04.08.2014Personal Tech

Auctioneers and Technology: Trash or Treasure Hunts Require Auctioneers to be Mobile

This is part two in our auctioneers and technology series.

In the auction business, there is trash and there is treasure – and both categories depend on the buyer’s perspective. But Jack Christy Jr., general manager of a family-owned auction business in Indianapolis, knows it take wireless mobility to get the job done, whether it’s finding a home for a retro neon sign or uncovering a bag of diamonds tucked between mattresses.

We let Christy play with a number of Verizon devices to see what worked for the daily tasks of a busy auction house.

Every Wednesday, Christy’s of Indiana moves various lots in live auctions – from cars, to furniture to blue jeans so large (72 x 38) you might think they came from a land of giants. This is a busy company that cleans out several houses a day for estate sales and sells overstock supplies in bulk for their dealers and customers. Just one lot of 400 items can take hours to catalogue.

Here’s Christy’s take on some of the Verizon devices we loaned him:

Samsung Note 3 – Not too large, not too small. Some appraisers want a little larger screen, and this fits into a pocket perfectly.

Ultimate Ears Boom – Great wireless speaker for listening to Pandora while doing inventory in a home for an estate sale.

4G LTE Samsung Galaxy Camera – Good for cataloguing, which can take hours – but I’d use an extended battery.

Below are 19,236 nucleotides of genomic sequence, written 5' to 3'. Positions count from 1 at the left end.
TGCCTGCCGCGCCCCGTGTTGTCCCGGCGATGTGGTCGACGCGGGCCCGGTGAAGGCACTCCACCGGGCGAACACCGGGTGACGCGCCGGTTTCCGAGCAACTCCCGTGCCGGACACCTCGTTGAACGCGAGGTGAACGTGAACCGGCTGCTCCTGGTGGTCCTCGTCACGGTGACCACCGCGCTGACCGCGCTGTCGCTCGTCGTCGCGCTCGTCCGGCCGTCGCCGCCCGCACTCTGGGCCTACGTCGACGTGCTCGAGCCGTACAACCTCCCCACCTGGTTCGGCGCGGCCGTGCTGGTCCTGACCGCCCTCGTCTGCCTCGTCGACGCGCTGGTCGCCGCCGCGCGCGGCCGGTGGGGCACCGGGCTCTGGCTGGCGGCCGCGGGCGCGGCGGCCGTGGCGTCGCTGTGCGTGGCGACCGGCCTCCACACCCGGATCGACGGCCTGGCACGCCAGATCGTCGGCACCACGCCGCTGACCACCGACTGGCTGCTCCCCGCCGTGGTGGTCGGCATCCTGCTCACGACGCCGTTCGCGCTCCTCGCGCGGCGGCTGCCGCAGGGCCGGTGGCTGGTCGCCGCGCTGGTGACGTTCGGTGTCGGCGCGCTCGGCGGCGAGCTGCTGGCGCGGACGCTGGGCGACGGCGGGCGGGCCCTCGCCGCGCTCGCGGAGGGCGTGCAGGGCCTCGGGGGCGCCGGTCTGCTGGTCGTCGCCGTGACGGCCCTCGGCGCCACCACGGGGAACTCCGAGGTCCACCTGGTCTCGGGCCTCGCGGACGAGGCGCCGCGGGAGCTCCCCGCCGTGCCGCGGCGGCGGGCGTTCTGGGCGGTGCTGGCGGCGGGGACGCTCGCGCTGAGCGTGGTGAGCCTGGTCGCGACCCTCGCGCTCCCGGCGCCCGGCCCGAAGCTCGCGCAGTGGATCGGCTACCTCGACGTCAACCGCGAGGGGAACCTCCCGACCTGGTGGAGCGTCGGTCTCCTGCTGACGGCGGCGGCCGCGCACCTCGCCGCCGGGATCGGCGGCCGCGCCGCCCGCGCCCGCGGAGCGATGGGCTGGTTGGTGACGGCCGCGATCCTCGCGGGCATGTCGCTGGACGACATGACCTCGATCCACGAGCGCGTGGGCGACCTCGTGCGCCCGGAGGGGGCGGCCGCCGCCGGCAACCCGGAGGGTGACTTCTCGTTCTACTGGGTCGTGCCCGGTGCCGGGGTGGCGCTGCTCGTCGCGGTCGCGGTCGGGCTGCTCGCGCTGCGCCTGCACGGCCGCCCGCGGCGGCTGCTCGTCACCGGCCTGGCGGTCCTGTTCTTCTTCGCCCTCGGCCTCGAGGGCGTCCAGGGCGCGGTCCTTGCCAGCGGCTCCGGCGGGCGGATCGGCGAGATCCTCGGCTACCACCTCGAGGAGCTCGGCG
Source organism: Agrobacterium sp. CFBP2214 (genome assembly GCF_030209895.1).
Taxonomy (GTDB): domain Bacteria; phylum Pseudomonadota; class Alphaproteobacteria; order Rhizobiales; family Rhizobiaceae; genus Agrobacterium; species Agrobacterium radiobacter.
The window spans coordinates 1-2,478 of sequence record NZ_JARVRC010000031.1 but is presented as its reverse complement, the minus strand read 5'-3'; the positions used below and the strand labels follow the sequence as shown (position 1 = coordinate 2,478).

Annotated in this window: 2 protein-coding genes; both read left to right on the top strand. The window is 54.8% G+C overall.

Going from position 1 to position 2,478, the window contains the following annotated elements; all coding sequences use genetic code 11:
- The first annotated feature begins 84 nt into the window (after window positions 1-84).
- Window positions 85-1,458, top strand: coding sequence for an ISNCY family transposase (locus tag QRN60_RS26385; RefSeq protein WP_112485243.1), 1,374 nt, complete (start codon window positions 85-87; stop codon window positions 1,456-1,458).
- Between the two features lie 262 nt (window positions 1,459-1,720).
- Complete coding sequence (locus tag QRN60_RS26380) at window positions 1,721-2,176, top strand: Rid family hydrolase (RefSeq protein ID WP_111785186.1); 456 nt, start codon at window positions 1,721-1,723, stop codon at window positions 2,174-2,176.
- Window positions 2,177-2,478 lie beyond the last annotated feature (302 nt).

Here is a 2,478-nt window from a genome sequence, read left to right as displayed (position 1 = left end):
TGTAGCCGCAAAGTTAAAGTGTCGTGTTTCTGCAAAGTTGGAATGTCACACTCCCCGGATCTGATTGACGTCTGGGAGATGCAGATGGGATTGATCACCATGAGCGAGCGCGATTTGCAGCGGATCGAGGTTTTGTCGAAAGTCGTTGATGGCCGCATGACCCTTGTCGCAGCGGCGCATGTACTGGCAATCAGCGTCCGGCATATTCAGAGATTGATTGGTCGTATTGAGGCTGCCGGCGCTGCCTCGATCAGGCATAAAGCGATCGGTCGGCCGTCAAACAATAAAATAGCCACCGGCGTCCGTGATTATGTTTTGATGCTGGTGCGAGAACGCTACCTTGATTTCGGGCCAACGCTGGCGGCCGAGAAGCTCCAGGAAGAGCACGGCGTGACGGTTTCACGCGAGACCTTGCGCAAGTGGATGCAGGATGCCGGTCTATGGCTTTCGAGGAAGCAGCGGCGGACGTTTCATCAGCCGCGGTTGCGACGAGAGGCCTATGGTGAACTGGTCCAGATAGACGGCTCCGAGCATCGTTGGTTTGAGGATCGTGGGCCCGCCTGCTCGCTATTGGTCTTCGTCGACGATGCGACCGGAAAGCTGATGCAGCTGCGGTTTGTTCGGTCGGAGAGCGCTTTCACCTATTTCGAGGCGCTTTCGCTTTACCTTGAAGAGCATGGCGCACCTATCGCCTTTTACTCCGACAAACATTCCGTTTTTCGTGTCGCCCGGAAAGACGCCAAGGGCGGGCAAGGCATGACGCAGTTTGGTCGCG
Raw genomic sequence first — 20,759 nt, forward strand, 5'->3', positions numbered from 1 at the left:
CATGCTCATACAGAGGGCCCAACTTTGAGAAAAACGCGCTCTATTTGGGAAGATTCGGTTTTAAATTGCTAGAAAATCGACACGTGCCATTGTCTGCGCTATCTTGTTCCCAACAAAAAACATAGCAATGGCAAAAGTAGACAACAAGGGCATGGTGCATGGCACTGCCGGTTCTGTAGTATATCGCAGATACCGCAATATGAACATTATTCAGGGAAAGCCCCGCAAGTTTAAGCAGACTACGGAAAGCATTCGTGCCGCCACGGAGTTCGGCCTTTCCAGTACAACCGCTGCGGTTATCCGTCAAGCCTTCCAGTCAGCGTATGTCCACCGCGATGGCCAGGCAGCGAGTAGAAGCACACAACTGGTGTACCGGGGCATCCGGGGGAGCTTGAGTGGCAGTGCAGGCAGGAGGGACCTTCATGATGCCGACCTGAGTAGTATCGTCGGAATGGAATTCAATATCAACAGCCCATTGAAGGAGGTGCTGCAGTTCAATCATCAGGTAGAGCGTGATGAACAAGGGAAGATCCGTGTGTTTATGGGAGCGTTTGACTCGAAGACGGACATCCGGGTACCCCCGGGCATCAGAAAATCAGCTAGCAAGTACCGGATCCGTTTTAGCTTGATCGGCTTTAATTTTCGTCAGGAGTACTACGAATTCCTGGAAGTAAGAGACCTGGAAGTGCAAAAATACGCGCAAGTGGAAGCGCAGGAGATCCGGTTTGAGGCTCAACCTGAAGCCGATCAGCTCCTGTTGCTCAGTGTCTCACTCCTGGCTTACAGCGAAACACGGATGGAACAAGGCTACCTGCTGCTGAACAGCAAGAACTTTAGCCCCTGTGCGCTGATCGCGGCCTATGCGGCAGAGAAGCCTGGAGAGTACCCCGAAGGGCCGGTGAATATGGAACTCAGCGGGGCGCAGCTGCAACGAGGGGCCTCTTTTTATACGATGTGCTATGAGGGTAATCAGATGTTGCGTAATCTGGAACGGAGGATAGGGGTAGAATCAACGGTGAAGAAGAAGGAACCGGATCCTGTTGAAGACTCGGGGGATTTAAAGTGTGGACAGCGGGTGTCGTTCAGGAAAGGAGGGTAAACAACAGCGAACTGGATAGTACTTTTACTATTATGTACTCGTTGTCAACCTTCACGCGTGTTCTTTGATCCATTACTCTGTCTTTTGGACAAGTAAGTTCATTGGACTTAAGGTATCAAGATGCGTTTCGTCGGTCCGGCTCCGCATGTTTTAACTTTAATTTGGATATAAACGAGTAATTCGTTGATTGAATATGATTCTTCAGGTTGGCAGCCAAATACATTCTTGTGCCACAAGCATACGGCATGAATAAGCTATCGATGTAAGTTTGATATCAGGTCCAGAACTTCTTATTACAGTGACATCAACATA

Christy also trains other auctioneers, so he’s always checking out the latest in tech, especially for the Reppert School of Auctioneering, which can train up to 50 people per class.

As auctioneers and technology continue to be a trending combination, Christy recommends these three points to his colleagues:

  • Embrace change. You have to be willing to investigate new technology and make comparisons.
  • Test everything. All the carriers will give you test phones. See where they work and especially see where the network works when you travel.
  • Investigate all your options. And definitely read reviews and check out consumer rankings.

Based on the many trash-to-treasure reality shows like American Pickers, Pawn Stars and Oddities, there’s a renewed interest in the auction business that requires digging through musty boxes in attics and crawl spaces (and checking between the mattresses).

Christy said his online auctions draw quite a bit of traffic from Chicago, where people are looking for bargains and best home buys. He posts all his new finds on Facebook and his company website, where they get most traction. Old wooden doctor’s desks, for example, rarely sell well in a live auction. But online, they sell for nearly four times as much as people search for retro home buys and better made furniture of days gone by.

Check your state association for auctioneers and the national association if you’re interested in special expertise.

P.S. – Christy also suggests you always check between the pages of any old book before donating it to a nonprofit or local library. You just never know what you may find!

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